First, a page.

Trends in Incidence and Transmission Patterns of COVID-19 in Valencia, Spain

Carolina Romero García; Adina Iftimi; Álvaro Briz-Redón; Massimiliano Zanin; Maria Otero; Mayte Ballester; José de Andrés; Giovanni Landoni; Dolores de las Marinas; Juan Carlos Catalá Bauset; Jesus Mandingorra
JAMA Network Open 4, e2113818 (2021)

Importance Limited information on the transmission and dynamics of SARS-CoV-2 at the city scale is available.

Objective To describe the local spread of SARS-CoV-2 in Valencia, Spain.

Design, Setting, and Participants This single-center epidemiological cohort study of patients with SARS-CoV-2 was performed at University General Hospital in Valencia (population in the hospital catchment area, 364 000), a tertiary hospital. The study included all consecutive patients with COVID-19 isolated at home from the start of the COVID-19 pandemic on February 19 until August 31, 2020.

Exposures Cases of SARS-CoV-2 infection confirmed by the presence of IgM antibodies or a positive polymerase chain reaction test result on a nasopharyngeal swab were included. Cases in which patients with negative laboratory results met diagnostic and clinical criteria were also included.

Main Outcomes and Measures The primary outcome was the characterization of dissemination patterns and connections among the 20 neighborhoods of Valencia during the outbreak. To recreate the transmission network, the inbound and outbound connections were studied for each region, and the relative risk of infection was estimated.

Results In total, 2646 patients were included in the analysis. The mean (SD) age was 45.3 (22.5) years; 1203 (46%) were male and 1442 (54%) were female (data were missing for 1); and the overall mortality was 3.7%. The incidence of SARS-CoV-2 cases was higher in neighborhoods with higher household income (β2 [for mean income per household] = 0.197; 95% CI, 0.057-0.351) and greater population density (β1 [inhabitants per km2] = 0.228; 95% CI, 0.085-0.387). Correlations with meteorological variables were not statistically significant. Neighborhood 3, where the hospital and testing facility were located, had the most outbound connections (14). A large residential complex close to the city (neighborhood 20) had the fewest connections (0 outbound and 2 inbound). Five geographically unconnected neighborhoods were of strategic importance in disrupting the transmission network.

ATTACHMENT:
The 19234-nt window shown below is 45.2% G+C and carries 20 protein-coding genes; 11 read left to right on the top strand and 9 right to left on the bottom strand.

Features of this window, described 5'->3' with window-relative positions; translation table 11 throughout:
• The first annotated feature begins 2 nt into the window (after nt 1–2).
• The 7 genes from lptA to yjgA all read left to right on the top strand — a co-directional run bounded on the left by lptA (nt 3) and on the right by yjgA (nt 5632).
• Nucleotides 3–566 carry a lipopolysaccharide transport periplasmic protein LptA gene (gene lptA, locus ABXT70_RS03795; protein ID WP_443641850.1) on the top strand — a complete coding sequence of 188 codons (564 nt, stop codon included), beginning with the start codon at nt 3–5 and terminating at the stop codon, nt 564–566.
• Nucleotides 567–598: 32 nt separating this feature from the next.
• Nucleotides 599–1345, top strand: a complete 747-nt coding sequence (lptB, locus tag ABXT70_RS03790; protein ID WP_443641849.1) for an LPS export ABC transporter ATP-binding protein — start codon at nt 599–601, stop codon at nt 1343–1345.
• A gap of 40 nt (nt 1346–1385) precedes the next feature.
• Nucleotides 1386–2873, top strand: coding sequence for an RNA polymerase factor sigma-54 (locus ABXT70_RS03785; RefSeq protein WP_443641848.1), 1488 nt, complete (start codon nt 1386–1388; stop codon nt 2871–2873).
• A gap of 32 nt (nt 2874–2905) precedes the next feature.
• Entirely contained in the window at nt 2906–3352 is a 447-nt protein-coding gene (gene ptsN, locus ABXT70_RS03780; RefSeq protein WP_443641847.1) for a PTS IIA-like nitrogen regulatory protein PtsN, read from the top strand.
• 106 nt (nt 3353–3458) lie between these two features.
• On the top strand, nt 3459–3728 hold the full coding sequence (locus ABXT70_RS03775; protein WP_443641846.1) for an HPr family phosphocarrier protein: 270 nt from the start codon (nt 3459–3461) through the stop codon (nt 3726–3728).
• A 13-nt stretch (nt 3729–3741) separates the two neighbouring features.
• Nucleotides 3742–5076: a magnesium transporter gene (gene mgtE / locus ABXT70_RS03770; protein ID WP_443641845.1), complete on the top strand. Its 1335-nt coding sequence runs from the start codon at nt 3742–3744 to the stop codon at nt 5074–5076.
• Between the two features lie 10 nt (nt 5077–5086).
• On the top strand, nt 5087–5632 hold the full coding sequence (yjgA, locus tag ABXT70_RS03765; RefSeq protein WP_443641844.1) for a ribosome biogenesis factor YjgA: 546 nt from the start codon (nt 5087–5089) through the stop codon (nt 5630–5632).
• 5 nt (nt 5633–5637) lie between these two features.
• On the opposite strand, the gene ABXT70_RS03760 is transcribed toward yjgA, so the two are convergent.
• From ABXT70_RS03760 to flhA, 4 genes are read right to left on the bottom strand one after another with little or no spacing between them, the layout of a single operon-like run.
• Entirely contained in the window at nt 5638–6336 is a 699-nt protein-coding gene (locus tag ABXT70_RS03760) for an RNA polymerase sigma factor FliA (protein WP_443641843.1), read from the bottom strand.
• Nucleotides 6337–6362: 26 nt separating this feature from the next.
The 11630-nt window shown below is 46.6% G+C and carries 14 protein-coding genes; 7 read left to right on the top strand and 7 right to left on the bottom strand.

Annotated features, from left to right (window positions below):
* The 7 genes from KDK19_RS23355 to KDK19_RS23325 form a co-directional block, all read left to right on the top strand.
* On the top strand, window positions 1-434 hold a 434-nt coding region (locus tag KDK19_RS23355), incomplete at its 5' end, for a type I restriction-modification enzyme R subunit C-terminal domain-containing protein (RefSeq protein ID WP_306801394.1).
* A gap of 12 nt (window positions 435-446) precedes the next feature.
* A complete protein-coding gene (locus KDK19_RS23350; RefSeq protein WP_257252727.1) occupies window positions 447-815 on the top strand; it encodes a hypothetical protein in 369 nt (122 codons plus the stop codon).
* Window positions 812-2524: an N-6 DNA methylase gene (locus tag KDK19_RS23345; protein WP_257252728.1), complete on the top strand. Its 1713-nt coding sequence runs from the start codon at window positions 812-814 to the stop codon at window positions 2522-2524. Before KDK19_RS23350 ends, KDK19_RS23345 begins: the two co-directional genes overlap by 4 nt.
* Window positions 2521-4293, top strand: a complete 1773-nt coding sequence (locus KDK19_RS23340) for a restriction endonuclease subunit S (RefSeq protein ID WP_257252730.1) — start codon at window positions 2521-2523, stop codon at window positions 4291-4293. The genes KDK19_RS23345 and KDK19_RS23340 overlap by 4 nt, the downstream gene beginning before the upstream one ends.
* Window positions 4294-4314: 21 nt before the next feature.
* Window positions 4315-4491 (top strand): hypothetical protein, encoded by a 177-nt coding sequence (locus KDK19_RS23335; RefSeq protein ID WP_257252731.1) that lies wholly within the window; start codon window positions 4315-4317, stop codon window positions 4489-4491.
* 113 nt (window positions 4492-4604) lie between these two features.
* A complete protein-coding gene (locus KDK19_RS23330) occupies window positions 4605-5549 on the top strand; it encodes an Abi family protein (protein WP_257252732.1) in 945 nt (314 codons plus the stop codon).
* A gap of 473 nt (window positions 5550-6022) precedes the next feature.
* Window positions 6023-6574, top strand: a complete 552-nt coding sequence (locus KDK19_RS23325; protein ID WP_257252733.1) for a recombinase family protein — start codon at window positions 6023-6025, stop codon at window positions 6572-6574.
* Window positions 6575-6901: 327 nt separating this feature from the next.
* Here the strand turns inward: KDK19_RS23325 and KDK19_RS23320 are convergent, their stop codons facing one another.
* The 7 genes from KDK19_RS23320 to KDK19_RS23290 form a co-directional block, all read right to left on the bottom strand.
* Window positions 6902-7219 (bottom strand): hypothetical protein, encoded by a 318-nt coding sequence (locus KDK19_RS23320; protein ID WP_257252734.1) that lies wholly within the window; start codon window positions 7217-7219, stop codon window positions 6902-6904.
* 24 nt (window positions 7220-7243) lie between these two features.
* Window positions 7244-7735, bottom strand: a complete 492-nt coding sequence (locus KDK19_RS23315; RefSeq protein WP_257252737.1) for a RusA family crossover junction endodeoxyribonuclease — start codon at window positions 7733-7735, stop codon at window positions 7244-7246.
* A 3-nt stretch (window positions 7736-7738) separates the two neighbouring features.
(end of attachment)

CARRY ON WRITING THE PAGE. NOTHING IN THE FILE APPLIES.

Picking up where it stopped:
Conclusions and Relevance This study of local dissemination of SARS-COV-2 revealed nonevident transmission patterns between geographically unconnected areas. The results suggest that tailor-made containment measures could reduce transmission and that hospitals, including testing facilities, play a crucial role in disease transmission. Consequently, the local dynamics of SARS-CoV-2 spread might inform the strategic lockdown of specific neighborhoods to stop the contagion and avoid a citywide lockdown.

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